January 18, 2011
Smartphone App Gives Voice To Oral Histories Of Sept 11
The National September 11 Memorial & Museum has collected some 2,000 oral histories of witnesses, first responders and others who shared their experiences of Sept. 11, 2001.
When it opens to the public next month, Broadcastr will be a repository of thousands of these audio clips linked to specific geographical spots.
Witnesses and first responders recount where they were and what they saw when terrorists attacked the World Trade Center.
"This is a way to get these stories out to people who are visiting the city or who are halfway around the world," Joe Daniels, president of the foundation that is building the memorial, told the associated Press (AP). "It's pretty powerful stuff."
Brink describes finding himself at the nearby St. Paul's Chapel, where he used holy water to wash the toxic dust out of his eyes. "All we wanted to do was find some clean air to breathe," he told AP's Karen Matthews in an interview.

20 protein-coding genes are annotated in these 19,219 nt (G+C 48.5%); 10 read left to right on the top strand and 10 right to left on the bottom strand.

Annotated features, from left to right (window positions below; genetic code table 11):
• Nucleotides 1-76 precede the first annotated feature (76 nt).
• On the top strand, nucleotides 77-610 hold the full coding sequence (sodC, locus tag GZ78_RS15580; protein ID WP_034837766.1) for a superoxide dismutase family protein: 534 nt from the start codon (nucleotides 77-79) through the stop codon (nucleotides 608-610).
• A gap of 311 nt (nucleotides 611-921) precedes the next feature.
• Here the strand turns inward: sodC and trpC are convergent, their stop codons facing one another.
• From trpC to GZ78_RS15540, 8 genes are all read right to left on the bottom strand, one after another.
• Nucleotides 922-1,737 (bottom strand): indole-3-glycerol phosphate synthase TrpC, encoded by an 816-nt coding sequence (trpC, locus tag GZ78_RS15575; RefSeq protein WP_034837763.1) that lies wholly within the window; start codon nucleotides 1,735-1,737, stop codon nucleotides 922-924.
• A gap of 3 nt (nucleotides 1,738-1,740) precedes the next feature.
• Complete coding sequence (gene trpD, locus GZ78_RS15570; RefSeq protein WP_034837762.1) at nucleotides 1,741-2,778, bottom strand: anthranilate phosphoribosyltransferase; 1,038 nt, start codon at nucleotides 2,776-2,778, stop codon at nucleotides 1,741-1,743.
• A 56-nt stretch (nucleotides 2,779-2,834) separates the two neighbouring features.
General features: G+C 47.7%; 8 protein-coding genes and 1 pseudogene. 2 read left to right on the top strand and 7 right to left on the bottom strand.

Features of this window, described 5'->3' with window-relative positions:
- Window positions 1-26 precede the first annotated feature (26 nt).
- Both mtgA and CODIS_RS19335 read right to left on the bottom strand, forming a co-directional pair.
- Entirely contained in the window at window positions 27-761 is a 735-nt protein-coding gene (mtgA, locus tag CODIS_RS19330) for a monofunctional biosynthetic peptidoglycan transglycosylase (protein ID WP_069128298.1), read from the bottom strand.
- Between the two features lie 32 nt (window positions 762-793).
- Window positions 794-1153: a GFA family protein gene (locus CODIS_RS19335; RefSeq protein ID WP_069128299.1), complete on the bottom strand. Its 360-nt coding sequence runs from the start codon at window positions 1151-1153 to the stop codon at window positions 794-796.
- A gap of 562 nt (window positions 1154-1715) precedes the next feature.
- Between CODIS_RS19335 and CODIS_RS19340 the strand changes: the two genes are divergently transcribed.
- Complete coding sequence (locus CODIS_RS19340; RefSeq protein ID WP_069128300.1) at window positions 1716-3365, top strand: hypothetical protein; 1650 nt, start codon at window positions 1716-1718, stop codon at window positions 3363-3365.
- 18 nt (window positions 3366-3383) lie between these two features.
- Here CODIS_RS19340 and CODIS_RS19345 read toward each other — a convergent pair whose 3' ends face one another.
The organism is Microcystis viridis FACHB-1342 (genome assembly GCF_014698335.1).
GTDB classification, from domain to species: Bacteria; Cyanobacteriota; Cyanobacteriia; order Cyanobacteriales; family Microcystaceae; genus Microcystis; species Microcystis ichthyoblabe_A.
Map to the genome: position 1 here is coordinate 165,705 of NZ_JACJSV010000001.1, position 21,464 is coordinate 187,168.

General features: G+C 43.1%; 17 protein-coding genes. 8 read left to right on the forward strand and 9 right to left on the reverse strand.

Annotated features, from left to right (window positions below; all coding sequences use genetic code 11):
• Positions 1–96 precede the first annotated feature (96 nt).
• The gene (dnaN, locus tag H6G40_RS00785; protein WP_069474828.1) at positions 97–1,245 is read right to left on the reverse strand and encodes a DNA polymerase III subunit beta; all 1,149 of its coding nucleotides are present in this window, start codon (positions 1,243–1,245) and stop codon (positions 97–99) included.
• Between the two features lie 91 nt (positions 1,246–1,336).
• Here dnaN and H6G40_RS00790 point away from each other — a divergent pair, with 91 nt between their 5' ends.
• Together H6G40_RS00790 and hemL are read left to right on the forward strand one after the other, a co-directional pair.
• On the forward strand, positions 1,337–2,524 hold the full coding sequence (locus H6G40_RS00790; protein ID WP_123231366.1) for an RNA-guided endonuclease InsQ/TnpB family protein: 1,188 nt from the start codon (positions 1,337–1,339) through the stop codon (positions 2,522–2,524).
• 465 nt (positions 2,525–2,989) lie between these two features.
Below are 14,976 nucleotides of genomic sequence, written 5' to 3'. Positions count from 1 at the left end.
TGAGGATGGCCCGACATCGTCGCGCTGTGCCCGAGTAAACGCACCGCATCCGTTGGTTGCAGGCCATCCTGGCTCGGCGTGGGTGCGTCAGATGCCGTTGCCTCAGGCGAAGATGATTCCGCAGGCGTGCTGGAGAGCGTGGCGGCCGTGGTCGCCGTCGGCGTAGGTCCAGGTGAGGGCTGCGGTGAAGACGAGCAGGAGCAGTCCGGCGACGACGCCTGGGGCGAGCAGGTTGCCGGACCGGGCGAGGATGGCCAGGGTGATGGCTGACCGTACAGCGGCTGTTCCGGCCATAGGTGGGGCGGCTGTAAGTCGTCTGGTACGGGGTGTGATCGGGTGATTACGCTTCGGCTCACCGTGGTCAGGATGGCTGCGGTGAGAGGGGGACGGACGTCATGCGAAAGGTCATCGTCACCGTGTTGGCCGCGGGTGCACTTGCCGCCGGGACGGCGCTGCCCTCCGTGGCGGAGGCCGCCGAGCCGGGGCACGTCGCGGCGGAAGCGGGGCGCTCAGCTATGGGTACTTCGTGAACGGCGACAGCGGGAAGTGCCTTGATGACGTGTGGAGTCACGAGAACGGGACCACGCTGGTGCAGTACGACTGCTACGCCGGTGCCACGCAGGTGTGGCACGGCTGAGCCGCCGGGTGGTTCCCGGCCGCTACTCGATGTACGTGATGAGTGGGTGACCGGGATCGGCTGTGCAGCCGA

Broadcastr seeks to make the human voice as ubiquitous as videos on YouTube or photos on Flickr. Broadcastr is the brainchild of Scott Lindenbaum and Andy Hunter, who met in a creative writing graduate program and founded a literary journal called Electric Literature.
"It's the oldest form of communication, the oral tradition," Lindenbaum told Matthews. "Every person in the world participates in oral storytelling all day long. And yet social media is missing an oral storytelling component."
Broadcastr will be packaged as a free app for the iPhone and Android and has been open to invited users since last month. Broadcastr.com will be available to the public on Feb. 8. Users upload audio and "pin" it to a geographical location. When you visit a location either physically or with your web browser, you will be able to listen to stories pinned to that spot.
Visitors to Broadcastr's website will be able to hear the same voices by zooming in on a map of lower Manhattan. Brooklyn-based Broadcastr is operating with seed money from investors, Lindenbaum said.
In addition to the Sept. 11 Memorial, its partners include UNICEF and the Shoah Foundation, which has collected testimony from tens of thousands of Holocaust survivors.
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